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Letters to the Editor   |    
Meta-Cognitive Therapy Without Metacognition: A Case of ADHD
Adrian Wells, Ph.D.; Peter Fisher, Ph.D.
Am J Psychiatry 2011;168:327-327. doi:10.1176/appi.ajp.2010.10101467
View Author and Article Information
United Kingdom

The authors report no financial relationships with commercial interests.

This letter was accepted for publication in December 2010.

Accepted December , 2010.

To the Editor: In the August 2010 issue of the Journal, Mary V. Solanto, Ph.D., et al. (1) reported promising treatment effects for meta-cognitive therapy on adult attention deficit hyperactivity disorder (ADHD). This treatment combined traditional cognitive-behavioral therapy (CBT) with time management and organization skills training and warrants further evaluation. However, it is important to raise questions concerning the true nature of this treatment and its labeling as a meta-cognitive intervention.

The treatment does not directly attempt to modify metacognition, defined as thoughts or beliefs about cognition and the strategies used to control attention and thinking. It is therefore misleading to refer to this treatment as "meta-cognitive therapy."

Solanto and colleagues' approach was grounded in the cognitive rather than the meta-cognitive domain. This is because it consisted of enabling participants to break down tasks into manageable chunks (a cognitive skill) and to visualize long-term reward along with CBT for depressive and anxious thoughts (manipulating cognitive content).

A meta-cognitive approach to training executive control or attention skills would look very different. Meta-cognitive therapy for ADHD would challenge beliefs about attention, worry, and rumination and train individuals to disengage task-interfering cognitions and resist distraction. Attention skills might be directly facilitated by exercises in the flexible control of attention by methods such as the attention training technique (2).

In contrast, Solanto et al. (1) modify the content of cognition (e.g., challenge negative thoughts and help individuals break tasks down). Although useful, cognition-focused interventions do not examine and directly change the metacognitions that control thinking and give rise to unhelpful patterns of attention. Some evidence exists that cognitive interventions do change metacognition (3), but they do not do this directly or optimally.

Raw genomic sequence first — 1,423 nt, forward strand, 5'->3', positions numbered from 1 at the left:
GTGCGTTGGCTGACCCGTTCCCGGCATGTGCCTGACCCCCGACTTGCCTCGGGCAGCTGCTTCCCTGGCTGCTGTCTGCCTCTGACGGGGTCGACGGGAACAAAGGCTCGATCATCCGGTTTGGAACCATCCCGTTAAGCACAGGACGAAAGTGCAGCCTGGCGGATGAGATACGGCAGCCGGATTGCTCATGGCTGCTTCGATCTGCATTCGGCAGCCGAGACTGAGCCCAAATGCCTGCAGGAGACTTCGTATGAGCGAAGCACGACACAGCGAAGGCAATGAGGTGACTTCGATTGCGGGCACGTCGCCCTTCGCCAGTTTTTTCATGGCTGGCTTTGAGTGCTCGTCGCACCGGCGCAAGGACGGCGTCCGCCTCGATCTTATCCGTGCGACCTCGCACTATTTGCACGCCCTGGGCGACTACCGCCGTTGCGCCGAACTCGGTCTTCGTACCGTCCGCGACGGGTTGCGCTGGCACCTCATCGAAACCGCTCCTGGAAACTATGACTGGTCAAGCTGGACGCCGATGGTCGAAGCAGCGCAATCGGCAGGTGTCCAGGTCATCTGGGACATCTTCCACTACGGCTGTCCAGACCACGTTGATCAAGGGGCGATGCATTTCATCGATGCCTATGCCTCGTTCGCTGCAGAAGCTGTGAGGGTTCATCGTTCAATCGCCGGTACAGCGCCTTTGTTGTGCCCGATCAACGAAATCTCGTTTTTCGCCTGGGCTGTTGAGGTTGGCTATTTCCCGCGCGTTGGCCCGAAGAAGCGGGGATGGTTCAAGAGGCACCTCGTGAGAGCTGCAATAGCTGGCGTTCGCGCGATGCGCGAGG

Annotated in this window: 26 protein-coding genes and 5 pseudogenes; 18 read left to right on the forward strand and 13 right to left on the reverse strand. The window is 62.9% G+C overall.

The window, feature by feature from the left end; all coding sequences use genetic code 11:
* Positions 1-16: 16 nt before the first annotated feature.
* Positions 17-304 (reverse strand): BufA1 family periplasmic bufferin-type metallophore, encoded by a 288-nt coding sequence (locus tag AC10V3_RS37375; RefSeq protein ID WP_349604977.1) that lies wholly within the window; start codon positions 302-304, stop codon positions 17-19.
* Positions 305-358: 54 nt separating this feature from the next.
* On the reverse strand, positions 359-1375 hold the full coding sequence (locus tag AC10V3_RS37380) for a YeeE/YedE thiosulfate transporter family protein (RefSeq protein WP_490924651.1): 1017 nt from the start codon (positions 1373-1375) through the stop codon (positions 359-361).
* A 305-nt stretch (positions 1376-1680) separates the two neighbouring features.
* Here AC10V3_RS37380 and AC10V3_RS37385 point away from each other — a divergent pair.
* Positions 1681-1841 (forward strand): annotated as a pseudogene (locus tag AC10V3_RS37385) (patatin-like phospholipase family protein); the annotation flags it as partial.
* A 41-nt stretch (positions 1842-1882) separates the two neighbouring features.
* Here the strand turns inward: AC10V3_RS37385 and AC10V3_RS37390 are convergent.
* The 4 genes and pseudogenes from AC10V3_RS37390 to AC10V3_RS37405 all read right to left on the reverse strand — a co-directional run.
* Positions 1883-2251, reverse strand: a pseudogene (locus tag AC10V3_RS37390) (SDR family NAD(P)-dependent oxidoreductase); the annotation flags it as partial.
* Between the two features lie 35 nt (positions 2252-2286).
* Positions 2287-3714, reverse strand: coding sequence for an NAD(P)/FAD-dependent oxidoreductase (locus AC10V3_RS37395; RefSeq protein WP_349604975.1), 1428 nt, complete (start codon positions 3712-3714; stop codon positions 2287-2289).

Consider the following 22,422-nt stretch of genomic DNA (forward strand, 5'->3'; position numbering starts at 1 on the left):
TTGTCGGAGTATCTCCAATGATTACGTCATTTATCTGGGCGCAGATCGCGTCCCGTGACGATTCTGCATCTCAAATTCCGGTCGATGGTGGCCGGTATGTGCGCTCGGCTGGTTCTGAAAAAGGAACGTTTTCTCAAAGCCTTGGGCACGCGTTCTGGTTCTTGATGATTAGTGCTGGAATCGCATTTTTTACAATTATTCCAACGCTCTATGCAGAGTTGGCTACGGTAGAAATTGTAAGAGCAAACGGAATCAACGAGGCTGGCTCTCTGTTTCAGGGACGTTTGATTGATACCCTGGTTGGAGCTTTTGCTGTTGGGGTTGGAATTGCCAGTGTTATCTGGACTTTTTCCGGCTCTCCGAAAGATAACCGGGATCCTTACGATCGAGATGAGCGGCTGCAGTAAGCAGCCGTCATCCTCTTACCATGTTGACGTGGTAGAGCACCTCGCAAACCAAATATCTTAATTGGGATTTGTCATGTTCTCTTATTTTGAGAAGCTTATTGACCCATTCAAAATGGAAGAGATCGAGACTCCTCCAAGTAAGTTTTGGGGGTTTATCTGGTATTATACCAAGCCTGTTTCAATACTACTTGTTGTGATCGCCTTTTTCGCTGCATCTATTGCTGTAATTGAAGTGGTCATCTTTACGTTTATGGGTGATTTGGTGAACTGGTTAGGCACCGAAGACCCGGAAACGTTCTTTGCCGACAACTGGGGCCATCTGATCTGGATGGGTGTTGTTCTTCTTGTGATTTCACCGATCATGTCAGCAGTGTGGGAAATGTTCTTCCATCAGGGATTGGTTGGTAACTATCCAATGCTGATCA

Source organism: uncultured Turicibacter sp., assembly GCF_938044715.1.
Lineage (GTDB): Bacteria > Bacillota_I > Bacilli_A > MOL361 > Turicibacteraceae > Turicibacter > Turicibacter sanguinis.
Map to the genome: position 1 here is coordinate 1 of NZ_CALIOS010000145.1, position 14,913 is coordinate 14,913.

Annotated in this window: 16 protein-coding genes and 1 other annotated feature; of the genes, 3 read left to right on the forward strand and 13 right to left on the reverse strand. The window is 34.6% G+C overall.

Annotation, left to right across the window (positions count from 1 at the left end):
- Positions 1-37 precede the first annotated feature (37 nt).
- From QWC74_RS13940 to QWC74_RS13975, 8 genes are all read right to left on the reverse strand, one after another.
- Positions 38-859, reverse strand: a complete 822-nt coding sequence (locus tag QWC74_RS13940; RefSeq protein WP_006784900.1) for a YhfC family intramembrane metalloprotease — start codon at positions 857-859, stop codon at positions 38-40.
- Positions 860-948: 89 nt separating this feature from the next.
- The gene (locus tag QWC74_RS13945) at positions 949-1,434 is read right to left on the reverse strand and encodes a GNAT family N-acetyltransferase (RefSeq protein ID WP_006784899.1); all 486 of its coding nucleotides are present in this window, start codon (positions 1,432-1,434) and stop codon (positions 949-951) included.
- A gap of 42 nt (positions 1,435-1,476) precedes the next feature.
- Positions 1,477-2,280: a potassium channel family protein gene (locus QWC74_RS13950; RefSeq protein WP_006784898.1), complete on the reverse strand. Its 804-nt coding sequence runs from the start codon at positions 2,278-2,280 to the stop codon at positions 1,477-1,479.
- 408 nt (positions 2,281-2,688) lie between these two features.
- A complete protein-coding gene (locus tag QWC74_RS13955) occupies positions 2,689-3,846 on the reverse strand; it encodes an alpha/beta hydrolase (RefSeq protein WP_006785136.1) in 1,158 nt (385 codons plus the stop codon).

Why does any of this matter? Because there is well-defined meta-cognitive therapy (45) for psychological disorders that operates directly on metacognition. It has taken many years for the distinction between CBT and meta-cognitive therapy to be realized (6), and the mislabeling of treatments is a regressive step.

Solanto  MV;  Marks  DJ;  Wasserstein  J;  Mitchell  K;  Abikoff  H;  Alvir  JMJ;  Kofman  MD:  Efficacy of meta-cognitive therapy for adult ADHD.  Am J Psychiatry 2010; 167:958—968
[CrossRef] | [PubMed]
 
Wells  A:  Panic disorder in association with relaxation-induced anxiety: an attentional training approach to treatment.  Behaviour Therapy 1990; 21:273—280
[CrossRef]
 
Solem  S;  Haland  AT;  Vogel  PA;  Hansen  B;  Wells  A:  Change in metacognitions predicts outcome in obsessive-compulsive disorder patients undergoing treatment with exposure and response prevention.  Behav Res Ther 2010; 47:301—307
[CrossRef]
 
Wells  A:  Meta-cognition and worry: a cognitive model of generalized anxiety disorder.  Behav Cogn Psychother 1995; 23:310—320
 
Wells  A:  Metacognitive Therapy for Anxiety and Depression.  New York,  Guilford, 2009
 
Fisher  P;  Wells  A:  Metacognitive Therapy: Distinctive Features.  Hove, UK,  Routledge, 2009
 
References Container
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References

Solanto  MV;  Marks  DJ;  Wasserstein  J;  Mitchell  K;  Abikoff  H;  Alvir  JMJ;  Kofman  MD:  Efficacy of meta-cognitive therapy for adult ADHD.  Am J Psychiatry 2010; 167:958—968
[CrossRef] | [PubMed]
 
Wells  A:  Panic disorder in association with relaxation-induced anxiety: an attentional training approach to treatment.  Behaviour Therapy 1990; 21:273—280
[CrossRef]
 
Solem  S;  Haland  AT;  Vogel  PA;  Hansen  B;  Wells  A:  Change in metacognitions predicts outcome in obsessive-compulsive disorder patients undergoing treatment with exposure and response prevention.  Behav Res Ther 2010; 47:301—307
[CrossRef]
 
Wells  A:  Meta-cognition and worry: a cognitive model of generalized anxiety disorder.  Behav Cogn Psychother 1995; 23:310—320
 
Wells  A:  Metacognitive Therapy for Anxiety and Depression.  New York,  Guilford, 2009
 
Fisher  P;  Wells  A:  Metacognitive Therapy: Distinctive Features.  Hove, UK,  Routledge, 2009
 
References Container
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